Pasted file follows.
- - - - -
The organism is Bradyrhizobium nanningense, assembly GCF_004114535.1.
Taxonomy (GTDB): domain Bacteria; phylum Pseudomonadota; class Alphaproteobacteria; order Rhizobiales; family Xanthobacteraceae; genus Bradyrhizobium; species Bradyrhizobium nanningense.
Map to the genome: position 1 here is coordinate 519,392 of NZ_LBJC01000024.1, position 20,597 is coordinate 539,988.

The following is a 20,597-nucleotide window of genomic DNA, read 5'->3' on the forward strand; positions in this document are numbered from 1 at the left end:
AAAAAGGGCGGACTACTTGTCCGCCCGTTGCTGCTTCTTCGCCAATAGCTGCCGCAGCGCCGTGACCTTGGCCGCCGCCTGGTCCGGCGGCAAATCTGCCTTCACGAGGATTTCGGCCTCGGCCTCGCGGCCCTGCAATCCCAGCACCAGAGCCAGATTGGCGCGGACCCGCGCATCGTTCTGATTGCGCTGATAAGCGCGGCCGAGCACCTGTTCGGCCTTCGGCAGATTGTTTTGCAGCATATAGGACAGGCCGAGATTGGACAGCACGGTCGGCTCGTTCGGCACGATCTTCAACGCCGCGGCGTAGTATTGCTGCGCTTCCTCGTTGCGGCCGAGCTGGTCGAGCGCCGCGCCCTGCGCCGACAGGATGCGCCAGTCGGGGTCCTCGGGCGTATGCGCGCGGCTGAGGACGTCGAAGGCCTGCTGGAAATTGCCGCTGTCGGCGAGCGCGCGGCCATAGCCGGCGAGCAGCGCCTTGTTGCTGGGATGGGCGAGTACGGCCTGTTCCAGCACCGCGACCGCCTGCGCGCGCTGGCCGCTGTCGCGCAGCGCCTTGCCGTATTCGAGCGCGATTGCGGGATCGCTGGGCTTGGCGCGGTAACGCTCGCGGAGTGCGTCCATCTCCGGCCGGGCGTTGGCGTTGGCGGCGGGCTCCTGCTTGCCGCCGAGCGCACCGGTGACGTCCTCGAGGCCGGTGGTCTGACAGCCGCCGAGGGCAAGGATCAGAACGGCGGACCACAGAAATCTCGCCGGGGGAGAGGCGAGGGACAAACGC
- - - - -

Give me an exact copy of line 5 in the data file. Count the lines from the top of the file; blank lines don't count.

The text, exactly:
AAAAAGGGCGGACTACTTGTCCGCCCGTTGCTGCTTCTTCGCCAATAGCTGCCGCAGCGCCGTGACCTTGGCCGCCGCCTGGTCCGGCGGCAAATCTGCCTTCACGAGGATTTCGGCCTCGGCCTCGCGGCCCTGCAATCCCAGCACCAGAGCCAGATTGGCGCGGACCCGCGCATCGTTCTGATTGCGCTGATAAGCGCGGCCGAGCACCTGTTCGGCCTTCGGCAGATTGTTTTGCAGCATATAGGACAGGCCGAGATTGGACAGCACGGTCGGCTCGTTCGGCACGATCTTCAACGCCGCGGCGTAGTATTGCTGCGCTTCCTCGTTGCGGCCGAGCTGGTCGAGCGCCGCGCCCTGCGCCGACAGGATGCGCCAGTCGGGGTCCTCGGGCGTATGCGCGCGGCTGAGGACGTCGAAGGCCTGCTGGAAATTGCCGCTGTCGGCGAGCGCGCGGCCATAGCCGGCGAGCAGCGCCTTGTTGCTGGGATGGGCGAGTACGGCCTGTTCCAGCACCGCGACCGCCTGCGCGCGCTGGCCGCTGTCGCGCAGCGCCTTGCCGTATTCGAGCGCGATTGCGGGATCGCTGGGCTTGGCGCGGTAACGCTCGCGGAGTGCGTCCATCTCCGGCCGGGCGTTGGCGTTGGCGGCGGGCTCCTGCTTGCCGCCGAGCGCACCGGTGACGTCCTCGAGGCCGGTGGTCTGACAGCCGCCGAGGGCAAGGATCAGAACGGCGGACCACAGAAATCTCGCCGGGGGAGAGGCGAGGGACAAACGC